[Dec 20, 2022] – Noting here the passing at 91 last month of Frederick Brooks, director of some of IBM’s most important mainframe-era programming projects. He was a key figure in establishing the idea that software projects should be intelligently engineered and organized.
He helped as much as anyone to move the mysterious art of tinkering with computer code toward a profession capable of repeatable results. “The Mythical Man-Month,” his 1975 distillation of years of development management, became a common reference work in many a developer’s desk library.
Working at IBM in the 1950s and 1960s, and spearheading development of the vaunted IBM/360, Brooks gave a lie to notions that were bedrock in hardware-software projects, and came up with a few notable inventions as well.
Especially, he is credited with IBM’s decision to settle on an eight-bit byte. This allowed the systems to handle both text and numerals. Strange to think there was a time when machines were dedicated either to text handling or numerical calculation, but it was so!
He oversaw the development of systems that could be offered with an expandable range of processor and memory equipment at different price points, thus entering the development era of “platform” over “product.”
Brooks studied and found some surprising truths about complex software and projects – the most telling: That projects slow down at a greater rate when leaders add people as a project gets closer to completion.
He also saw the dangerous lure technology offers in the form of “The Silver Bullet” that promises a sudden tech- or organizational-style breakthrough.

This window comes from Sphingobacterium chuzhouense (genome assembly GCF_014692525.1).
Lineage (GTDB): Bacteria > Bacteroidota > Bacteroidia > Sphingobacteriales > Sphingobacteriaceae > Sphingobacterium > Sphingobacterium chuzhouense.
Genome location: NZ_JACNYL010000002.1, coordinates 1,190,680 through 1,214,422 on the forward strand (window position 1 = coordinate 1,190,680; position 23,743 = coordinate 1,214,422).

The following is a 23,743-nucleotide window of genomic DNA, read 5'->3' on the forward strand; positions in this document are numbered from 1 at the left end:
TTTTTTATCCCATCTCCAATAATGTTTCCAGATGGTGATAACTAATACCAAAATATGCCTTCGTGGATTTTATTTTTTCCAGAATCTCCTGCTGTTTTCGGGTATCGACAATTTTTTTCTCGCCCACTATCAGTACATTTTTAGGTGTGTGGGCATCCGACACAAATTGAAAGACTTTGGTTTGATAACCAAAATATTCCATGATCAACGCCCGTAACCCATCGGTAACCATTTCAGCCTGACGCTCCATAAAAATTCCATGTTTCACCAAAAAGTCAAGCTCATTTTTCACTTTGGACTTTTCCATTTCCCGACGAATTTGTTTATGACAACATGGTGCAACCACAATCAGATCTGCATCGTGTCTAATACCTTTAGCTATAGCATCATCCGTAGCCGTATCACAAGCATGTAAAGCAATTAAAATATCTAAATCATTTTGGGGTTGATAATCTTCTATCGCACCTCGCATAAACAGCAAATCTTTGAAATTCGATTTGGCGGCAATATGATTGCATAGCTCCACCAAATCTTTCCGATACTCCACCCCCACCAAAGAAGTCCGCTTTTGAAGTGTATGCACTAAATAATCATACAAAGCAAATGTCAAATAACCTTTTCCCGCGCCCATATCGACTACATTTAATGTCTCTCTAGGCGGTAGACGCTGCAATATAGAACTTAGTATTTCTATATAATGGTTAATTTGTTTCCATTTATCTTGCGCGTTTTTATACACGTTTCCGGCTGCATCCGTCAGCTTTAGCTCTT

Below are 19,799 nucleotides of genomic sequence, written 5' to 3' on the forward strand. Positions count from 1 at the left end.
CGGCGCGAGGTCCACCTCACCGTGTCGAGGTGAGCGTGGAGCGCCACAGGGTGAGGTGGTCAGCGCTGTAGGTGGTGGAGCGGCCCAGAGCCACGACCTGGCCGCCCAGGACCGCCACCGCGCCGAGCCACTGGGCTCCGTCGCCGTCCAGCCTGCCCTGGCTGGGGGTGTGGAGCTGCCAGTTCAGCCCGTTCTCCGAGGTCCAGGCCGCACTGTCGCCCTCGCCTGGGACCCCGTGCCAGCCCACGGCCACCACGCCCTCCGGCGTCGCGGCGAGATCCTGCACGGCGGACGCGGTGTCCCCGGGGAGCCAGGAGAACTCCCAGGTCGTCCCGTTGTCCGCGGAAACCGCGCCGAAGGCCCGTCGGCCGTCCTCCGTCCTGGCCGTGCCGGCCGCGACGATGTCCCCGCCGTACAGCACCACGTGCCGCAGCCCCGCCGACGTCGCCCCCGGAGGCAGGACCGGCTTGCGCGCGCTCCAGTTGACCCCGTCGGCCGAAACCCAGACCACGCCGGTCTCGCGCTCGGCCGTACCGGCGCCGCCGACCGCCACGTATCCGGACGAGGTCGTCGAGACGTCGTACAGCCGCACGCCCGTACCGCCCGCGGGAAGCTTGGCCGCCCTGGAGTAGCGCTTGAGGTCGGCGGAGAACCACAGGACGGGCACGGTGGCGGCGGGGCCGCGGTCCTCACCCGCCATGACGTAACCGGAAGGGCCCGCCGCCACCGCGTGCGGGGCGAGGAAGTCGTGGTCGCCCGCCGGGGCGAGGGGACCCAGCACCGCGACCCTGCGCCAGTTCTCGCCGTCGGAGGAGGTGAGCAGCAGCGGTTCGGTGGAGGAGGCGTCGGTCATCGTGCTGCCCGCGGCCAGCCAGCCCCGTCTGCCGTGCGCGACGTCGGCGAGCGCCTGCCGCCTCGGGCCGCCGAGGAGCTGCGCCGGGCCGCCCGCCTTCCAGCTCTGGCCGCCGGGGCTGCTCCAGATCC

With these and other observations, Brooks help build a philosophical underpinning for structured analysis, a school of thinking that held sway for software during an era of big projects marked especially by NASA’s Apollo program.
Ed Yourdon, Ivar Jacobsen, Tom DeMarco and others would take Brooks’ work into the 1990s. Like him, they realized it’s not just about “the code” – that the culture of the organization can play a more dominant role.
Brooks paved the path forward with emphasis on requirements gathering. But he foresaw the tarpit that beckoned with any search for the greatest schema perfection ahead of actually getting the project going.
He conveyed this without embracing the extreme that says “Fail Fast,” and he did it as always with a measure of humor. It’s right there in the title for one of “The Mythical Man-Month” chapters: “Plan to Throw One Away.”
But managers, at the end of the day, bear the greatest responsibility for the software project. Technology acumen is just a table stake. Their communications and organization skills must be stellar, as Brooks indicates when he writes:
The Tower of Babel was perhaps the first engineering fiasco, but it was not the last. Communication and its consequent, organization, are critical for success. The techniques of communication and organization demand from the manager much thought and as much experienced confidence as the software technology itself. – From The Mythical Man-Month.
Is software engineering really a profession? The question will continue to be asked, and Brooks work will likely ever be part of that discussion.
Coda: My days as a software project manager were brief – about a year. [After which my colleagues welcomed me back to editorial and told me they thought I’d been crazy ever to leave.] What I learned building web sites was that, no matter what you think your problem is, it is probably a project management problem. I owe that to Brooks. As expressed in his thoughtful and very often bemused writings, Brooks’ thinking on the topic informed my and many others’ efforts to ‘ship the darn thing’. – Jack Vaughan, 2022